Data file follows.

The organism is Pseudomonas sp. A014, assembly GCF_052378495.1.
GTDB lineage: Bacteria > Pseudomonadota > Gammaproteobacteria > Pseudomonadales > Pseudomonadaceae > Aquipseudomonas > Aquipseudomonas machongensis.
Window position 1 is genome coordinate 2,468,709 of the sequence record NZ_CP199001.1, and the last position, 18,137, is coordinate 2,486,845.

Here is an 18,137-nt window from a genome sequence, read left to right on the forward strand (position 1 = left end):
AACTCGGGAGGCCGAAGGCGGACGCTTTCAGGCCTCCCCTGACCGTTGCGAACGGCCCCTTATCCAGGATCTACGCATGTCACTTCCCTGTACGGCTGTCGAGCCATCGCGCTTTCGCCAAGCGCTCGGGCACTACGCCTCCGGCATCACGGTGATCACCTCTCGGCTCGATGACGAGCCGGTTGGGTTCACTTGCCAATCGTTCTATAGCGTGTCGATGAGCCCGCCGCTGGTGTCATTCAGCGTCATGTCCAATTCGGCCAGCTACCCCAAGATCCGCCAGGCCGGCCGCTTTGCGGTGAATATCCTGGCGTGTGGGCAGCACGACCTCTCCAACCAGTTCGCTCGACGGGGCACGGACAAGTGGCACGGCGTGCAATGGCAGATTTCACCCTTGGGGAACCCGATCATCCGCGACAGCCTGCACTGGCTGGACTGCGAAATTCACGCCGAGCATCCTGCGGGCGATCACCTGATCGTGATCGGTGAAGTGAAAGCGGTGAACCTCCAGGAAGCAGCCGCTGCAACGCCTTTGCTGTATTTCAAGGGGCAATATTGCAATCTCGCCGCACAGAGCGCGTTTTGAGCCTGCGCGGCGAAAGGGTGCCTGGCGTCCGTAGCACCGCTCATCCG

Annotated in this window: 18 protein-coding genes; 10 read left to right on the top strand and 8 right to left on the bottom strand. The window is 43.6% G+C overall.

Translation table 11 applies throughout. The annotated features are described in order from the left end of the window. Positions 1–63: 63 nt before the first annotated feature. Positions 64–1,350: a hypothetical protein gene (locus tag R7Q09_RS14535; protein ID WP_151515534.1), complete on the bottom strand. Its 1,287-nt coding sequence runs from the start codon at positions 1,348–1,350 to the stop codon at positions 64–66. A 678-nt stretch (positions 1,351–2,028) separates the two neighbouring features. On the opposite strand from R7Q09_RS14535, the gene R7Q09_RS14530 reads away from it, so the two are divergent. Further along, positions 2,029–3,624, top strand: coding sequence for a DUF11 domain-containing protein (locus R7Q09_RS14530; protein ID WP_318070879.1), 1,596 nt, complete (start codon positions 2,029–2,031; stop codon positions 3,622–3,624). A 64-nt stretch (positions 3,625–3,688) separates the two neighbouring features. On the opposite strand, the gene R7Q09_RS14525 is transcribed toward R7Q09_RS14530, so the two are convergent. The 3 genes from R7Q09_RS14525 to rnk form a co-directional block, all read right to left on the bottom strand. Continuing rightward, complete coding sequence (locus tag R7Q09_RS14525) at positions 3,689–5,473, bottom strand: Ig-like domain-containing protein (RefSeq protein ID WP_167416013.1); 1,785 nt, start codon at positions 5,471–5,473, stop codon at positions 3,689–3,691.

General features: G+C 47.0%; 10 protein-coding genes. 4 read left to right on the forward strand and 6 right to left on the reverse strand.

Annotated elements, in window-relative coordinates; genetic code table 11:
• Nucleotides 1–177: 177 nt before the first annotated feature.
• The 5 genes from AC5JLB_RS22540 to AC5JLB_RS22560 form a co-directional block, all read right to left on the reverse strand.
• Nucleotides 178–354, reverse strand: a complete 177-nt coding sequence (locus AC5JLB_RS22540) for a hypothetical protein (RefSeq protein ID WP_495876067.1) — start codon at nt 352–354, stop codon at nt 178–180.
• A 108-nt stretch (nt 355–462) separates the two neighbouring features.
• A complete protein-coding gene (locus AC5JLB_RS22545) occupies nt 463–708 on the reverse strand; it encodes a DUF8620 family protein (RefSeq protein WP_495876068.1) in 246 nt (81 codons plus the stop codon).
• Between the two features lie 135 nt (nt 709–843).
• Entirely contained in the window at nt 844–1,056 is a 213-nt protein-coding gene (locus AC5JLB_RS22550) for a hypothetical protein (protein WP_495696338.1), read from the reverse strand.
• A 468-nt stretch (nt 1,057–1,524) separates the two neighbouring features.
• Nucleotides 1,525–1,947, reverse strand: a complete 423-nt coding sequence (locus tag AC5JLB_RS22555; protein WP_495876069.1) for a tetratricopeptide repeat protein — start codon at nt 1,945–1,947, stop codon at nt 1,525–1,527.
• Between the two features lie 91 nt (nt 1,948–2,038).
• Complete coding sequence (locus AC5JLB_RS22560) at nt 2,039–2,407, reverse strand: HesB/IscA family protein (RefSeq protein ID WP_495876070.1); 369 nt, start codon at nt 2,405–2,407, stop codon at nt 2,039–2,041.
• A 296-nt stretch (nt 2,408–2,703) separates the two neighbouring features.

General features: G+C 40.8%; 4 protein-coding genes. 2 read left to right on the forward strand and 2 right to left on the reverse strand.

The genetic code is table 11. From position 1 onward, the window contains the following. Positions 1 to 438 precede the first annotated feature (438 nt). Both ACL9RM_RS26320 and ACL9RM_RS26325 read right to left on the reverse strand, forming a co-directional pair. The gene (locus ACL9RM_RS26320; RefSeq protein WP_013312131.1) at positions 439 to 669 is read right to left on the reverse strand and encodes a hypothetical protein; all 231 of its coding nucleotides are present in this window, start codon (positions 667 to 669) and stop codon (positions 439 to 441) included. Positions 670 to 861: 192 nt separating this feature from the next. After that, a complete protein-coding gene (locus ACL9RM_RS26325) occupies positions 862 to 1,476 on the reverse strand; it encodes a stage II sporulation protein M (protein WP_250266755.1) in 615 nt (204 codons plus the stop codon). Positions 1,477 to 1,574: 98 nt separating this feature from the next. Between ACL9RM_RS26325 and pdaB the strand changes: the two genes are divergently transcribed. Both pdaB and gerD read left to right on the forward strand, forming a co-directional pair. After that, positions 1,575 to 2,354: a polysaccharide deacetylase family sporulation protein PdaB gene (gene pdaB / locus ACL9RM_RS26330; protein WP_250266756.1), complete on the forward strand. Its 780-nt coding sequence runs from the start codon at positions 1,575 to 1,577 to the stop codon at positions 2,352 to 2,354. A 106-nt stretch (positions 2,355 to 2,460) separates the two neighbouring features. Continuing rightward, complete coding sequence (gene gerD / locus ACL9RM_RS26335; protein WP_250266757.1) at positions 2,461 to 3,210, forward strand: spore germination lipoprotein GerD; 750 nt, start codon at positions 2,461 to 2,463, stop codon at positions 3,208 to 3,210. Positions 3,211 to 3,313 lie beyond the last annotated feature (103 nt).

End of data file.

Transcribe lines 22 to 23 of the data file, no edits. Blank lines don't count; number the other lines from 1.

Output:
General features: G+C 40.8%; 4 protein-coding genes. 2 read left to right on the forward strand and 2 right to left on the reverse strand.

The genetic code is table 11. From position 1 onward, the window contains the following. Positions 1 to 438 precede the first annotated feature (438 nt). Both ACL9RM_RS26320 and ACL9RM_RS26325 read right to left on the reverse strand, forming a co-directional pair. The gene (locus ACL9RM_RS26320; RefSeq protein WP_013312131.1) at positions 439 to 669 is read right to left on the reverse strand and encodes a hypothetical protein; all 231 of its coding nucleotides are present in this window, start codon (positions 667 to 669) and stop codon (positions 439 to 441) included. Positions 670 to 861: 192 nt separating this feature from the next. After that, a complete protein-coding gene (locus ACL9RM_RS26325) occupies positions 862 to 1,476 on the reverse strand; it encodes a stage II sporulation protein M (protein WP_250266755.1) in 615 nt (204 codons plus the stop codon). Positions 1,477 to 1,574: 98 nt separating this feature from the next. Between ACL9RM_RS26325 and pdaB the strand changes: the two genes are divergently transcribed. Both pdaB and gerD read left to right on the forward strand, forming a co-directional pair. After that, positions 1,575 to 2,354: a polysaccharide deacetylase family sporulation protein PdaB gene (gene pdaB / locus ACL9RM_RS26330; protein WP_250266756.1), complete on the forward strand. Its 780-nt coding sequence runs from the start codon at positions 1,575 to 1,577 to the stop codon at positions 2,352 to 2,354. A 106-nt stretch (positions 2,355 to 2,460) separates the two neighbouring features. Continuing rightward, complete coding sequence (gene gerD / locus ACL9RM_RS26335; protein WP_250266757.1) at positions 2,461 to 3,210, forward strand: spore germination lipoprotein GerD; 750 nt, start codon at positions 2,461 to 2,463, stop codon at positions 3,208 to 3,210. Positions 3,211 to 3,313 lie beyond the last annotated feature (103 nt).